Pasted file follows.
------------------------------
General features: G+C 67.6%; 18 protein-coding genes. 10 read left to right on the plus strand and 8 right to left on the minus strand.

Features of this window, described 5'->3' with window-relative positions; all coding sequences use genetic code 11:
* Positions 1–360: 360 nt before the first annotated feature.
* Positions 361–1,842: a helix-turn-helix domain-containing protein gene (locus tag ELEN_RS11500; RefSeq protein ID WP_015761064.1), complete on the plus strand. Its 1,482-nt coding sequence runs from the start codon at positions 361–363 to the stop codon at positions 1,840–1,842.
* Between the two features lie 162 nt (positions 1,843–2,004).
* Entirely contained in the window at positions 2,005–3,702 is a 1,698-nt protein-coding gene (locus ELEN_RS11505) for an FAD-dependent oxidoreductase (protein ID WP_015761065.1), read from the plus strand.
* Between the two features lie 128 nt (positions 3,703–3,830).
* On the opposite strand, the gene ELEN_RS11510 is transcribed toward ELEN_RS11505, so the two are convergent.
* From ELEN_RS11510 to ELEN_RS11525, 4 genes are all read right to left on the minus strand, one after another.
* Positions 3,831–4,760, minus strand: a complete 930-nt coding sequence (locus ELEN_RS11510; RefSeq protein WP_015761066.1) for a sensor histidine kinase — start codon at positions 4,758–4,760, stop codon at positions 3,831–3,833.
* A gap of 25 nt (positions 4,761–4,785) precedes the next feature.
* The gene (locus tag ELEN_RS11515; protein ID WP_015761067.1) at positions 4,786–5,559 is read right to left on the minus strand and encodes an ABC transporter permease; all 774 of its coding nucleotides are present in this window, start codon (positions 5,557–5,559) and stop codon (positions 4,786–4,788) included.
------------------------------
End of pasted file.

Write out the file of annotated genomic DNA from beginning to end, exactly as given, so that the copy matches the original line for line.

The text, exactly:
General features: G+C 67.6%; 18 protein-coding genes. 10 read left to right on the plus strand and 8 right to left on the minus strand.

Features of this window, described 5'->3' with window-relative positions; all coding sequences use genetic code 11:
* Positions 1–360: 360 nt before the first annotated feature.
* Positions 361–1,842: a helix-turn-helix domain-containing protein gene (locus tag ELEN_RS11500; RefSeq protein ID WP_015761064.1), complete on the plus strand. Its 1,482-nt coding sequence runs from the start codon at positions 361–363 to the stop codon at positions 1,840–1,842.
* Between the two features lie 162 nt (positions 1,843–2,004).
* Entirely contained in the window at positions 2,005–3,702 is a 1,698-nt protein-coding gene (locus ELEN_RS11505) for an FAD-dependent oxidoreductase (protein ID WP_015761065.1), read from the plus strand.
* Between the two features lie 128 nt (positions 3,703–3,830).
* On the opposite strand, the gene ELEN_RS11510 is transcribed toward ELEN_RS11505, so the two are convergent.
* From ELEN_RS11510 to ELEN_RS11525, 4 genes are all read right to left on the minus strand, one after another.
* Positions 3,831–4,760, minus strand: a complete 930-nt coding sequence (locus ELEN_RS11510; RefSeq protein WP_015761066.1) for a sensor histidine kinase — start codon at positions 4,758–4,760, stop codon at positions 3,831–3,833.
* A gap of 25 nt (positions 4,761–4,785) precedes the next feature.
* The gene (locus tag ELEN_RS11515; protein ID WP_015761067.1) at positions 4,786–5,559 is read right to left on the minus strand and encodes an ABC transporter permease; all 774 of its coding nucleotides are present in this window, start codon (positions 5,557–5,559) and stop codon (positions 4,786–4,788) included.